A lot of what we hear in discussion on the Epistle to the Hebrews is conjecture—including authorship of the book—but some of that conjecture is based on sound analysis. Many scholars these days conclude that Paul did not write Hebrews. I numbered myself among them for a while, but I’ve come to see that those arguments are really rather thin and fairly easily explained.
The dating of the epistle is another issue. Some think the book appears about the same time as when Paul’s letters were collected and went into general circulation—perhaps about AD 90—but they all originate much earlier than that. Some, like John A.T. Robinson argue that the New Testament authors had no knowledge of the destruction of the second temple by the Romans in AD 70. The use of tabernacle terminology in Hebrews has been used to date the epistle before that event; the idea being that knowing of the destruction of both Jerusalem and the temple would have influenced the development of his overall argument to include such evidence. No fraud, writing way down in the second or third century, could possibly match that worldview. So what we have in hand is a document written by an early Christian theologian who chose, for whatever reason, not to sign the work. (And we’re fully justified in asking ourselves why he didn’t.)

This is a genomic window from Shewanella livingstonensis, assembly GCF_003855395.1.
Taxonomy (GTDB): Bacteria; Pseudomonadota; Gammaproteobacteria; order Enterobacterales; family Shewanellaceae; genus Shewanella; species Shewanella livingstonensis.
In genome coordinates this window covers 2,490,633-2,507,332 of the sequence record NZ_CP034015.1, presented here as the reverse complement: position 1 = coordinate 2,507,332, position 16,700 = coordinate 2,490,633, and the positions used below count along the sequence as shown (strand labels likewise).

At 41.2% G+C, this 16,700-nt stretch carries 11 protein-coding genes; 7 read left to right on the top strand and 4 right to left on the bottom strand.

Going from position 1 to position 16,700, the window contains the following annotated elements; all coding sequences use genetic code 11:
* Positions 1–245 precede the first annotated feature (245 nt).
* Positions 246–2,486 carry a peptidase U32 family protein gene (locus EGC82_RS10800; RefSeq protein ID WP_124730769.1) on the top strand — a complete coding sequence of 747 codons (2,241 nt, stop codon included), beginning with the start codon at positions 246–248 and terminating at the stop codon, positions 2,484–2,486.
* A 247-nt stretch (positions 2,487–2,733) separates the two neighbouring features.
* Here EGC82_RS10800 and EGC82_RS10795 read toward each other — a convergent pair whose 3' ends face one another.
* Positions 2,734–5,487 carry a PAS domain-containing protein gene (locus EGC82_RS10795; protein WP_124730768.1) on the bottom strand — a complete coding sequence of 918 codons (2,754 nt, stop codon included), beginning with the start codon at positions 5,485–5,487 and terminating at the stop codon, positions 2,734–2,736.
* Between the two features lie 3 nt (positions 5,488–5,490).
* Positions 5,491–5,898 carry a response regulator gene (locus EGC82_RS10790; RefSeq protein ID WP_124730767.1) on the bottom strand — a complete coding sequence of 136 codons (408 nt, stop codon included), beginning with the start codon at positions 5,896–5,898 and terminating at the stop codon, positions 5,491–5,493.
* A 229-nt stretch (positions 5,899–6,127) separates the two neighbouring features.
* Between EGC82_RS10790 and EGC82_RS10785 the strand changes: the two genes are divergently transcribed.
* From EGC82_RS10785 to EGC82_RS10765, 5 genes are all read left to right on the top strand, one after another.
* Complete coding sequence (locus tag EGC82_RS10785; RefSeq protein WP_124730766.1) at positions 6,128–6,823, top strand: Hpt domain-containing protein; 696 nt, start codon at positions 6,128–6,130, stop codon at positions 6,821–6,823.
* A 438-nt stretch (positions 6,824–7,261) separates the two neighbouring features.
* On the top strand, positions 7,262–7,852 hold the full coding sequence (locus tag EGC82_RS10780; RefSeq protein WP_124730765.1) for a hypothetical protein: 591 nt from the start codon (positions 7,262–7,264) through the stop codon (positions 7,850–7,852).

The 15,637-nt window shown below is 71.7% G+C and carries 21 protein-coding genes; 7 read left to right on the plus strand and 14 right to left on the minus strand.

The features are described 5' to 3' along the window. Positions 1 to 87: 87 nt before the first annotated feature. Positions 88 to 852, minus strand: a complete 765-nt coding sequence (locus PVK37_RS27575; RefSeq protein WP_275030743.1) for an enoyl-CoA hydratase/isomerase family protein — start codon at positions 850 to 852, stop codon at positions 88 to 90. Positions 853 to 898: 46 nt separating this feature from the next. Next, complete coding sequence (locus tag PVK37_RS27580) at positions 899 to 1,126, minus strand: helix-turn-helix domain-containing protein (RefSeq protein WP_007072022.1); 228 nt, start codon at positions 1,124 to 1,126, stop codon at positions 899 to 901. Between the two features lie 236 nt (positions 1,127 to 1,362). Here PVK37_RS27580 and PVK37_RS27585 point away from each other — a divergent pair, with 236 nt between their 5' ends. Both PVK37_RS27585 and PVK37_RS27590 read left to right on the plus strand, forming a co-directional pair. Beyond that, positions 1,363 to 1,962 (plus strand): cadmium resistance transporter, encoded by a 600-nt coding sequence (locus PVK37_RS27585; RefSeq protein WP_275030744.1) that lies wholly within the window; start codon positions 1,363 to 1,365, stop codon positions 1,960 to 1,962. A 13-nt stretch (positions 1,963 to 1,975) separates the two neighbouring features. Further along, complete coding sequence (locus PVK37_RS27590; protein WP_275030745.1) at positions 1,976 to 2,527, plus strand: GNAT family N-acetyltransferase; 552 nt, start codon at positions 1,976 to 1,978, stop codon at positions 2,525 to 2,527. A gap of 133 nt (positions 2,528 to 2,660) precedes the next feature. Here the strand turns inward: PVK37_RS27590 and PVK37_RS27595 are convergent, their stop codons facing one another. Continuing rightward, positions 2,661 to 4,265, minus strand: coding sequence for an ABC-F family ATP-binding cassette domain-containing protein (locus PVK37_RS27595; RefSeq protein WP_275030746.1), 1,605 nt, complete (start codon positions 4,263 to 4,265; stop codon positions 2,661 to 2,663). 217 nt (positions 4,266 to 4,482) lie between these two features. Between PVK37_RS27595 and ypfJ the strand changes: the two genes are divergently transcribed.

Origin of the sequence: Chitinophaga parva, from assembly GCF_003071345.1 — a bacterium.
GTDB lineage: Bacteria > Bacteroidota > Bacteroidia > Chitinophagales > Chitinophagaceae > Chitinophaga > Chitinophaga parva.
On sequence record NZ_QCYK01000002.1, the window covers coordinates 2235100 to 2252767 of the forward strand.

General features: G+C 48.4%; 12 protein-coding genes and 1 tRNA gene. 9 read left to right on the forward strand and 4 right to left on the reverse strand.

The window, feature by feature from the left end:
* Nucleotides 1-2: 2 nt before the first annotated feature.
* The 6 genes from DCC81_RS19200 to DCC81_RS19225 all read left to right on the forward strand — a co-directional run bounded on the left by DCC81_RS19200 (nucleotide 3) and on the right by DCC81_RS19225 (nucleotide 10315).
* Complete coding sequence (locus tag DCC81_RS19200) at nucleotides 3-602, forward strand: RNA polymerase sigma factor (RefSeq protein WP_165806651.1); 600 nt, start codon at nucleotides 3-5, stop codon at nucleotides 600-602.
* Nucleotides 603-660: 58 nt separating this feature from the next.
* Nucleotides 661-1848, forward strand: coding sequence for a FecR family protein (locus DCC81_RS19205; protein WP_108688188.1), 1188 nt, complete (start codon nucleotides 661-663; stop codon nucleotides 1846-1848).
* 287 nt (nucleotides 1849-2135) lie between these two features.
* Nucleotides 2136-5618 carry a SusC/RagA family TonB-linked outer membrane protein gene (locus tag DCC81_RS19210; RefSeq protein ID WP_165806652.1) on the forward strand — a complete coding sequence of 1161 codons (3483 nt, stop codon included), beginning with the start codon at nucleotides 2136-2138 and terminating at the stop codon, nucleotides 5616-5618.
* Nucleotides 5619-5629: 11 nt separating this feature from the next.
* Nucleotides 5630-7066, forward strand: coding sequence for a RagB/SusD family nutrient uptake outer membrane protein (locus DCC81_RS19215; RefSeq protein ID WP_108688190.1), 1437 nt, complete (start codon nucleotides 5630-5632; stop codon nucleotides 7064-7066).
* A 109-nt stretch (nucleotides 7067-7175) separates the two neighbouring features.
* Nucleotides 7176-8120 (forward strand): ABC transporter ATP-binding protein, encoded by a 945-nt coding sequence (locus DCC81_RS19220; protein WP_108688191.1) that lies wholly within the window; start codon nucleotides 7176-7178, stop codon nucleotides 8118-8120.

Now, all this is highly subjective. What is not subjective is the book itself. It’s there. We have it. So the way we can approach this book is simply to read it. And as we read, we can ask ourselves about the author’s theology, his Christology, his view of the Law, and his relationship to Judaism. Why did he write the book? Where was he coming from and where was he going. So let’s forget the scholars for a moment, be our own judge of the value of this ancient document, and open our Bibles to Hebrews, chapter 1.